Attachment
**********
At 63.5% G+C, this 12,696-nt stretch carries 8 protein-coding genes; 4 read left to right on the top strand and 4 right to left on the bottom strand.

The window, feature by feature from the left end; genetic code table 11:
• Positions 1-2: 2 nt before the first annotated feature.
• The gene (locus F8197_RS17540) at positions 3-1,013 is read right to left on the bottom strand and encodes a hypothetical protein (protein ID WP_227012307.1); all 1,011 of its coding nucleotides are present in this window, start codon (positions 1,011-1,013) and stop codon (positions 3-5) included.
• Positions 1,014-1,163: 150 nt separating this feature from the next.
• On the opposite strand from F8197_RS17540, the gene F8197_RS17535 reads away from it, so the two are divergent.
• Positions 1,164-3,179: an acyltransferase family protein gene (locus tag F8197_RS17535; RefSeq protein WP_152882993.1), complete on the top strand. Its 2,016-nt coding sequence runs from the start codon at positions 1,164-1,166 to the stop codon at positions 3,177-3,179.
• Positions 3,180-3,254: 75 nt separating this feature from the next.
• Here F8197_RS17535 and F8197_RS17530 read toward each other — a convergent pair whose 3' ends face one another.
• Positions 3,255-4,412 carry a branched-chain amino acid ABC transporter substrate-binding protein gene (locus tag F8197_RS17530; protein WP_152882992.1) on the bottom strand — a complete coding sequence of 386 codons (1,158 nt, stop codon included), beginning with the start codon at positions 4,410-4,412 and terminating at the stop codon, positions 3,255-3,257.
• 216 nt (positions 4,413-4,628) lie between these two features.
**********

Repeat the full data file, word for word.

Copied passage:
At 63.5% G+C, this 12,696-nt stretch carries 8 protein-coding genes; 4 read left to right on the top strand and 4 right to left on the bottom strand.

The window, feature by feature from the left end; genetic code table 11:
• Positions 1-2: 2 nt before the first annotated feature.
• The gene (locus F8197_RS17540) at positions 3-1,013 is read right to left on the bottom strand and encodes a hypothetical protein (protein ID WP_227012307.1); all 1,011 of its coding nucleotides are present in this window, start codon (positions 1,011-1,013) and stop codon (positions 3-5) included.
• Positions 1,014-1,163: 150 nt separating this feature from the next.
• On the opposite strand from F8197_RS17540, the gene F8197_RS17535 reads away from it, so the two are divergent.
• Positions 1,164-3,179: an acyltransferase family protein gene (locus tag F8197_RS17535; RefSeq protein WP_152882993.1), complete on the top strand. Its 2,016-nt coding sequence runs from the start codon at positions 1,164-1,166 to the stop codon at positions 3,177-3,179.
• Positions 3,180-3,254: 75 nt separating this feature from the next.
• Here F8197_RS17535 and F8197_RS17530 read toward each other — a convergent pair whose 3' ends face one another.
• Positions 3,255-4,412 carry a branched-chain amino acid ABC transporter substrate-binding protein gene (locus tag F8197_RS17530; protein WP_152882992.1) on the bottom strand — a complete coding sequence of 386 codons (1,158 nt, stop codon included), beginning with the start codon at positions 4,410-4,412 and terminating at the stop codon, positions 3,255-3,257.
• 216 nt (positions 4,413-4,628) lie between these two features.